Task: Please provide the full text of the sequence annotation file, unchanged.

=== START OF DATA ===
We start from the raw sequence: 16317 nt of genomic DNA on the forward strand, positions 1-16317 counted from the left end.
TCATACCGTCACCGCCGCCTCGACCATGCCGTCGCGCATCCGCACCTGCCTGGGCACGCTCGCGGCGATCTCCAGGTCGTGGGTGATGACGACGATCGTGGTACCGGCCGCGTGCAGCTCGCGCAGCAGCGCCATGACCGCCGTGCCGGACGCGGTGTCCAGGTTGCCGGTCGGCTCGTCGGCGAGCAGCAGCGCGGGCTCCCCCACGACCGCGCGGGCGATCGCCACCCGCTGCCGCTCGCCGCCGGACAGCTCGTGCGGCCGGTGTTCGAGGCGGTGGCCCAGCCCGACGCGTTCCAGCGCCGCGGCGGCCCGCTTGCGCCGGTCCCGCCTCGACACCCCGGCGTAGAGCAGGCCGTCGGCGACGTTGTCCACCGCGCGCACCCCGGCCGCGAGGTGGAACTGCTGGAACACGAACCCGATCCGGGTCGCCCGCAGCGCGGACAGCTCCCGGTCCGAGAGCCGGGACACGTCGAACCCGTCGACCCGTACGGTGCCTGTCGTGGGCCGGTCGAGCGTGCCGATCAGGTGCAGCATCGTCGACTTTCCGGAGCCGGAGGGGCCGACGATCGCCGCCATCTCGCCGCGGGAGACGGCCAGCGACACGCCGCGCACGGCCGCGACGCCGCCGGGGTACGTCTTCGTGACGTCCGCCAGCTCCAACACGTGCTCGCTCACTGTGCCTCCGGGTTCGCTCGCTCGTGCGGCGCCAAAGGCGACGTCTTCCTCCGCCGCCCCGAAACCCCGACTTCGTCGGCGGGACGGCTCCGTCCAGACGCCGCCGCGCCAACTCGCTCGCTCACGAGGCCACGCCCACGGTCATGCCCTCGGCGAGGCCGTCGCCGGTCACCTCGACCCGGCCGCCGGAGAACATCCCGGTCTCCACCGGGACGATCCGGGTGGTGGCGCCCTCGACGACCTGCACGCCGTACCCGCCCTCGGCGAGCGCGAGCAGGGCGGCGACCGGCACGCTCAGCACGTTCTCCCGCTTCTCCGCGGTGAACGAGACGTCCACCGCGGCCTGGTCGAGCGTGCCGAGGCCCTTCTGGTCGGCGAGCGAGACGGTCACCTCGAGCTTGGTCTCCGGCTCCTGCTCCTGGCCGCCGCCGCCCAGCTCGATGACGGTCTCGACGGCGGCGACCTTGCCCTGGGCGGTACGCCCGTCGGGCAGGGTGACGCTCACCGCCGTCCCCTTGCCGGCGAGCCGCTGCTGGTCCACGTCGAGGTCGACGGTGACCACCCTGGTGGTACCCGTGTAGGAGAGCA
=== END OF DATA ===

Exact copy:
We start from the raw sequence: 16317 nt of genomic DNA on the forward strand, positions 1-16317 counted from the left end.
TCATACCGTCACCGCCGCCTCGACCATGCCGTCGCGCATCCGCACCTGCCTGGGCACGCTCGCGGCGATCTCCAGGTCGTGGGTGATGACGACGATCGTGGTACCGGCCGCGTGCAGCTCGCGCAGCAGCGCCATGACCGCCGTGCCGGACGCGGTGTCCAGGTTGCCGGTCGGCTCGTCGGCGAGCAGCAGCGCGGGCTCCCCCACGACCGCGCGGGCGATCGCCACCCGCTGCCGCTCGCCGCCGGACAGCTCGTGCGGCCGGTGTTCGAGGCGGTGGCCCAGCCCGACGCGTTCCAGCGCCGCGGCGGCCCGCTTGCGCCGGTCCCGCCTCGACACCCCGGCGTAGAGCAGGCCGTCGGCGACGTTGTCCACCGCGCGCACCCCGGCCGCGAGGTGGAACTGCTGGAACACGAACCCGATCCGGGTCGCCCGCAGCGCGGACAGCTCCCGGTCCGAGAGCCGGGACACGTCGAACCCGTCGACCCGTACGGTGCCTGTCGTGGGCCGGTCGAGCGTGCCGATCAGGTGCAGCATCGTCGACTTTCCGGAGCCGGAGGGGCCGACGATCGCCGCCATCTCGCCGCGGGAGACGGCCAGCGACACGCCGCGCACGGCCGCGACGCCGCCGGGGTACGTCTTCGTGACGTCCGCCAGCTCCAACACGTGCTCGCTCACTGTGCCTCCGGGTTCGCTCGCTCGTGCGGCGCCAAAGGCGACGTCTTCCTCCGCCGCCCCGAAACCCCGACTTCGTCGGCGGGACGGCTCCGTCCAGACGCCGCCGCGCCAACTCGCTCGCTCACGAGGCCACGCCCACGGTCATGCCCTCGGCGAGGCCGTCGCCGGTCACCTCGACCCGGCCGCCGGAGAACATCCCGGTCTCCACCGGGACGATCCGGGTGGTGGCGCCCTCGACGACCTGCACGCCGTACCCGCCCTCGGCGAGCGCGAGCAGGGCGGCGACCGGCACGCTCAGCACGTTCTCCCGCTTCTCCGCGGTGAACGAGACGTCCACCGCGGCCTGGTCGAGCGTGCCGAGGCCCTTCTGGTCGGCGAGCGAGACGGTCACCTCGAGCTTGGTCTCCGGCTCCTGCTCCTGGCCGCCGCCGCCCAGCTCGATGACGGTCTCGACGGCGGCGACCTTGCCCTGGGCGGTACGCCCGTCGGGCAGGGTGACGCTCACCGCCGTCCCCTTGCCGGCGAGCCGCTGCTGGTCCACGTCGAGGTCGACGGTGACCACCCTGGTGGTACCCGTGTAGGAGAGCA